Friday, September 25, 2015

The Necessity of Humour

Every dreamer,as I've mentioned before, will be met with resistance.

Why? Because we are taught as a society to conform, to do things "the right way." This often means doing things the way everyone else is doing them. Or the way your family has done them. Or the way your colleagues and friends do them.

It's disheartening.There's is nothing more discouraging than telling your dream to a loved one or friend or family member and have them shoot it down.

If you aren't willing to face this kind of criticism and ignore it, you'll never get there. One reason I admire actors in Hollywood so much is that (If you do enough background reading), you see how often they are rejected for roles before they "make it," and how persistent they are in the face of so much negativity. It doesn't excuse the shallowness of some of them, but it helps you understand that you need something of an ego to endure the countless people who tell you that you're just a pretty waiter.

Which is why all dreamers need humour in their life. As a kid growing up in a small town, I was the youngest of three. My family is great, but there was often tension within it. As the youngest (and undoubtedly the most spoiled, as the only boy), I quickly learned that my role was to break that tension. To make people laugh.

And so I did.

I'm over forty now, and I still try to make people laugh. (Which is a really good skill for picking up hot women, like my wife, FYI) The tension is no longer there, but the habit remains. And waht I still appreciate, when it comes to dealing with my daily harangues, whether its depression or rejection or just getting my work done, is the solace of laughter.

We adults, as a rule, take ourselves to seriously. Everything is serious. Every life moment is crucial. Our votes. Our ideas. Our work environments.

We get so wound up in "being adults" we forget that the most joy we had came when we were kids. When we were allowed to play. And playing is dreaming. There is a direct correlation between the two. I take my writing seriously, but if there's no joy in it, it isn't a dream.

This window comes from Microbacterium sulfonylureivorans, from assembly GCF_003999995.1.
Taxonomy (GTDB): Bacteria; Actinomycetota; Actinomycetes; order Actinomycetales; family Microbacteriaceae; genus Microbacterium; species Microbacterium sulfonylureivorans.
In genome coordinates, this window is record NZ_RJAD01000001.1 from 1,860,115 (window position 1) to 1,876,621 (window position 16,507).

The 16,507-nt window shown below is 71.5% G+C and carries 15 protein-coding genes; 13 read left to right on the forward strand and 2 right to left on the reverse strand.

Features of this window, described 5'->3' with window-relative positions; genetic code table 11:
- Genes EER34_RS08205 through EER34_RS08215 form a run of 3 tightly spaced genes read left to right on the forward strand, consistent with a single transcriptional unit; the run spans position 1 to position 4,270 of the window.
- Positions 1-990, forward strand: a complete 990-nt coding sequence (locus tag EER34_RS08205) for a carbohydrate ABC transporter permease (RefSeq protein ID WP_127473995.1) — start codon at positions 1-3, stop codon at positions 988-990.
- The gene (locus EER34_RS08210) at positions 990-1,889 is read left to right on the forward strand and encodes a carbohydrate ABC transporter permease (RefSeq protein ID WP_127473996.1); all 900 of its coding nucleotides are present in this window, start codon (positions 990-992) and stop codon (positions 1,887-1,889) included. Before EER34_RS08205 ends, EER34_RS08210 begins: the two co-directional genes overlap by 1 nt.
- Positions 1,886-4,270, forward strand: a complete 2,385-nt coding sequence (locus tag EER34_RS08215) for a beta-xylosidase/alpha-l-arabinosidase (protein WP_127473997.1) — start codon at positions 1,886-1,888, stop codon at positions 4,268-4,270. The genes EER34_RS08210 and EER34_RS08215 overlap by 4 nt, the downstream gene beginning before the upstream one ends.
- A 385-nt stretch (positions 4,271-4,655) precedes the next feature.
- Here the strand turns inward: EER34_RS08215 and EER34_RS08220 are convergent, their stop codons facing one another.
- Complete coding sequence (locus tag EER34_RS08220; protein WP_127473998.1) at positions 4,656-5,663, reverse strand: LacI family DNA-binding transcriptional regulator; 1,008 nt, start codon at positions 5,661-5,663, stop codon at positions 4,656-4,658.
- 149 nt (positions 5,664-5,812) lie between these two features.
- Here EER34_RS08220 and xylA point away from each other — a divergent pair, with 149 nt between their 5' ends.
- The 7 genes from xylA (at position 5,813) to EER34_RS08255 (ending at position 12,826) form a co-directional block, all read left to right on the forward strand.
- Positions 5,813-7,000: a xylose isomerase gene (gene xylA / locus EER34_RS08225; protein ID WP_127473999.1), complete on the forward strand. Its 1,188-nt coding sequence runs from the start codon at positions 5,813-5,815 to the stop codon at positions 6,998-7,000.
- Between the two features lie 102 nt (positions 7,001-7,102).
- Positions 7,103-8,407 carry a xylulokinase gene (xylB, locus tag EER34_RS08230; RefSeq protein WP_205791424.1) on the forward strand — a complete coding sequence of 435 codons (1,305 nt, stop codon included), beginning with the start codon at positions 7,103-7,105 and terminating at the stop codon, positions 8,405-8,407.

I've spoken with a number of successful people who believe the only "real" pressure comes when you work a high corporate position where you make lots of money and work intense overtime. And oh yeah, your salary is $500,000 a year.

Hogwash.

I'd suggest that there is far greater pressure when you're not sure how you're going to pay rent and you're writing at 2am to finish a short story that may or may not ever be sold. I'm not suggesting that the high-powered executive isn't facing pressure. They are. (I've had a number of clients like this) But to suggest that such pressure is greater than that of the starving artist is bull. A single year of a salary like that is worth eight years of the life of a starving artist.

This is where the importance of humour enters. I've met numerous artists who are just as sad-faced and delirious as my high powered lawyer clients.(I'm a personal trainer. We see LOTS of rich clients.)

This is unacceptable.

If we lose our sense of humour, we lose our sense of place. This is death to any dreamer. It practically guarantees that we will become a self-important jerk.

And we have enough of those.

My suggestion? Find a way to laugh again.

Don't strain yourself to tell your partner that you're working on "your career." Don't roll your eyes at them when they ask you how it's going and don't quite understand. Of course they don't understand. Explain it to them, even if you've done it before. And most importantly, find things that make you laugh.

Laughter heals us. It makes us better. It helps artists to lose their narcissistic strain, (Yes, it's in you, too, no matter what you think.)

Tonight, I've posted a few videos that I find hilarious. I suggest you find people (John Oliver?) that speak profoundly but make you laugh. Never underestimate the power of a smile.

We need you to dream, but you need to laugh to follow through.

So let's find things to laugh about.

Together.



As a trainer, I have to include this one from Regan.




And one more from the great Louis C.K. (Swearing in this one, if that bothers you, but minimal) This is probably my favourite comedy bit of all time. Yeah, it's that good.)



Smiling now? Good!

Now get back to work, and forget about those dream killers and doubters and dummies who can't be bothered!

We need you!